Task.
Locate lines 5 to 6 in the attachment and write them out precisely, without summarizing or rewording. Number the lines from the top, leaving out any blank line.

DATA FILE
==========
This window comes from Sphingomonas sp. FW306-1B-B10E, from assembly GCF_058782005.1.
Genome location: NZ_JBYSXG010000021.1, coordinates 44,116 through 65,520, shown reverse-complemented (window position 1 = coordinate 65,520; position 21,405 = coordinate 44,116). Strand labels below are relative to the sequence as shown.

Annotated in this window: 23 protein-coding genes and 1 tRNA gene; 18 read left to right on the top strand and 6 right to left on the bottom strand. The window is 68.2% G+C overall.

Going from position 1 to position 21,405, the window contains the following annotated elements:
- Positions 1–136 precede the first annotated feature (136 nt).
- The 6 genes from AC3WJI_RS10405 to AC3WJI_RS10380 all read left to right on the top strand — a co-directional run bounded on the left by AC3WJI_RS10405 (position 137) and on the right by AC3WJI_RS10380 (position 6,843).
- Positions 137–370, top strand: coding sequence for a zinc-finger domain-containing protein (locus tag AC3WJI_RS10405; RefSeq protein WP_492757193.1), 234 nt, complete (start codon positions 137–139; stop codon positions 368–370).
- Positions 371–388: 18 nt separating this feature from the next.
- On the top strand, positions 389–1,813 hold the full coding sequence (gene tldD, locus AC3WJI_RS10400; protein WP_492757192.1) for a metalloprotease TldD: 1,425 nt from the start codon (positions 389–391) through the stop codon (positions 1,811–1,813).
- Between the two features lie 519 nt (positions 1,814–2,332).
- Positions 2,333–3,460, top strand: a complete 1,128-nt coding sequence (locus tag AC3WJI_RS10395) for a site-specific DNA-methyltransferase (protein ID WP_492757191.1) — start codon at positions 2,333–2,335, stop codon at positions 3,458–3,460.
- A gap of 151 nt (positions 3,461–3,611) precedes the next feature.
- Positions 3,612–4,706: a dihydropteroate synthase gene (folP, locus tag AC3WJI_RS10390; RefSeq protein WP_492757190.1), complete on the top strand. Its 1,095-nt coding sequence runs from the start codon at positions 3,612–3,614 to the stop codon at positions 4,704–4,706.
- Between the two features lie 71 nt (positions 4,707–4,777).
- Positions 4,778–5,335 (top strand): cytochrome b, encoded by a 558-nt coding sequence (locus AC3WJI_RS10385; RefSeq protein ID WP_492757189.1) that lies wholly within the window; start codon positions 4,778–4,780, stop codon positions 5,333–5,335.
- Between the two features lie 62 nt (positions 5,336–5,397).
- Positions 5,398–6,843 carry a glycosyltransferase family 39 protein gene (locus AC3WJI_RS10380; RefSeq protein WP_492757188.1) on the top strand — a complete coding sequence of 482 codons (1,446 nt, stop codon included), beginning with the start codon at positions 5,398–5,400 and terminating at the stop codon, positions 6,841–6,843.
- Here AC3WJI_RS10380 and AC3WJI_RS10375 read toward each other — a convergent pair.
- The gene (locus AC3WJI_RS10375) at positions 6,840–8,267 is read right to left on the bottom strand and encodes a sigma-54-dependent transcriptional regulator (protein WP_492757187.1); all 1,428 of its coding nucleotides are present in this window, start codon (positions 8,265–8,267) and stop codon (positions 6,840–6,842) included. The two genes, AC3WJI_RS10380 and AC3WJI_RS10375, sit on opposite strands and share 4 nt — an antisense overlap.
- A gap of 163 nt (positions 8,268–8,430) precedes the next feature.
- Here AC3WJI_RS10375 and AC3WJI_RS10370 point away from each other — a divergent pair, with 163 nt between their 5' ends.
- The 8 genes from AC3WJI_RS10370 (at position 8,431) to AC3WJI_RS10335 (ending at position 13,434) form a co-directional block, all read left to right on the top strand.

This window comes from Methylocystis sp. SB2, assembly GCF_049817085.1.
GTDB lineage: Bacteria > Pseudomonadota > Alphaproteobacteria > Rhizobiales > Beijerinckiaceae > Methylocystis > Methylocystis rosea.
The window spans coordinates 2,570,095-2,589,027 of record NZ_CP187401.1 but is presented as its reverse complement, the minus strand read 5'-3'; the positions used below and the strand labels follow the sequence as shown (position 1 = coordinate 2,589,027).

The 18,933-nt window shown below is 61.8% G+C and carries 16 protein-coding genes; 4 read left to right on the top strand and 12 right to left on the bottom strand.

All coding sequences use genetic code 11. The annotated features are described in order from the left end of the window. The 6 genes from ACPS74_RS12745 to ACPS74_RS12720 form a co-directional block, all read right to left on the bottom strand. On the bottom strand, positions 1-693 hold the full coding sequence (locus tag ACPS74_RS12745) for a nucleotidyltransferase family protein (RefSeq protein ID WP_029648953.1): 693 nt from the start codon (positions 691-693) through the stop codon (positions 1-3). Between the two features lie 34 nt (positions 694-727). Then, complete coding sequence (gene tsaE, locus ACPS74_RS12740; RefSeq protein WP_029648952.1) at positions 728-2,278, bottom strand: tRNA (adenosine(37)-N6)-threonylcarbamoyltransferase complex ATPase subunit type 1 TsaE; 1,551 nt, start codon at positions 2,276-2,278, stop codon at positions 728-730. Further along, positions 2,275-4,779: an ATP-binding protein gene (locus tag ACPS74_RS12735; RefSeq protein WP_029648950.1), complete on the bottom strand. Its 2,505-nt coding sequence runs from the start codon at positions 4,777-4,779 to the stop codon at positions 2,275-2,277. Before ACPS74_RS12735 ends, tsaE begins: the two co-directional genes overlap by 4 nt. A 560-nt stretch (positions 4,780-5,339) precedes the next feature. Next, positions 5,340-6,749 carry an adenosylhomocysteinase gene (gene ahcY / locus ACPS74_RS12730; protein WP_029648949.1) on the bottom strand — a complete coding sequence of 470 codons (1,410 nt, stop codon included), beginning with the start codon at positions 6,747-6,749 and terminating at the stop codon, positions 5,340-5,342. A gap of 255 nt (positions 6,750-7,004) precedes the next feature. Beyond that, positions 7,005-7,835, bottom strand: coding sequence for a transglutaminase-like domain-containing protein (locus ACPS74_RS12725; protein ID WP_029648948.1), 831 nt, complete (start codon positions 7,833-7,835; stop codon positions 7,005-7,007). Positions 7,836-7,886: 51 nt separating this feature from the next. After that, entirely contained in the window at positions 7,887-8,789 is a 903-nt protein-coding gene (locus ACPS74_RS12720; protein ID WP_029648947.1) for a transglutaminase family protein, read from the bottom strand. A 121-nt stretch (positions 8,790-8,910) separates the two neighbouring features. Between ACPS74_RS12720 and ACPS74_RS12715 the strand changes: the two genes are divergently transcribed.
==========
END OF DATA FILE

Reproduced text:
- Positions 1–136 precede the first annotated feature (136 nt).
- The 6 genes from AC3WJI_RS10405 to AC3WJI_RS10380 all read left to right on the top strand — a co-directional run bounded on the left by AC3WJI_RS10405 (position 137) and on the right by AC3WJI_RS10380 (position 6,843).